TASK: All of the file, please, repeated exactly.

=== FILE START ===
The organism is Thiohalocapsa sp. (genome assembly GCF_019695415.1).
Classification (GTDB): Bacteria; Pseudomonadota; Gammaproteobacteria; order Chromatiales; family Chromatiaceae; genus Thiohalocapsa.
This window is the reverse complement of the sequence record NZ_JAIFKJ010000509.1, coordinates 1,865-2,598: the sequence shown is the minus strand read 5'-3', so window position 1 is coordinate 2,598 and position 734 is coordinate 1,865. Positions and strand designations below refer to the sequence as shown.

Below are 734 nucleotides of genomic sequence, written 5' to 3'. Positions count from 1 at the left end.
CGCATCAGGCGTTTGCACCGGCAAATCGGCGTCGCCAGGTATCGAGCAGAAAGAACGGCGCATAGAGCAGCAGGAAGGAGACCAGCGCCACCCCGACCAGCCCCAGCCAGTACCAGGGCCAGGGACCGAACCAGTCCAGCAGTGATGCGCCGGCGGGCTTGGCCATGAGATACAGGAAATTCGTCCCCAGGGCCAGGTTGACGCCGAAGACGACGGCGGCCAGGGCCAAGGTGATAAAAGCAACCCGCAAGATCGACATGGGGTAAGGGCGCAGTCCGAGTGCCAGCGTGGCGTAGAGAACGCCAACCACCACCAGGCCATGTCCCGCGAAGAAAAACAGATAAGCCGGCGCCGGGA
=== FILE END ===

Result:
The organism is Thiohalocapsa sp. (genome assembly GCF_019695415.1).
Classification (GTDB): Bacteria; Pseudomonadota; Gammaproteobacteria; order Chromatiales; family Chromatiaceae; genus Thiohalocapsa.
This window is the reverse complement of the sequence record NZ_JAIFKJ010000509.1, coordinates 1,865-2,598: the sequence shown is the minus strand read 5'-3', so window position 1 is coordinate 2,598 and position 734 is coordinate 1,865. Positions and strand designations below refer to the sequence as shown.

Below are 734 nucleotides of genomic sequence, written 5' to 3'. Positions count from 1 at the left end.
CGCATCAGGCGTTTGCACCGGCAAATCGGCGTCGCCAGGTATCGAGCAGAAAGAACGGCGCATAGAGCAGCAGGAAGGAGACCAGCGCCACCCCGACCAGCCCCAGCCAGTACCAGGGCCAGGGACCGAACCAGTCCAGCAGTGATGCGCCGGCGGGCTTGGCCATGAGATACAGGAAATTCGTCCCCAGGGCCAGGTTGACGCCGAAGACGACGGCGGCCAGGGCCAAGGTGATAAAAGCAACCCGCAAGATCGACATGGGGTAAGGGCGCAGTCCGAGTGCCAGCGTGGCGTAGAGAACGCCAACCACCACCAGGCCATGTCCCGCGAAGAAAAACAGATAAGCCGGCGCCGGGA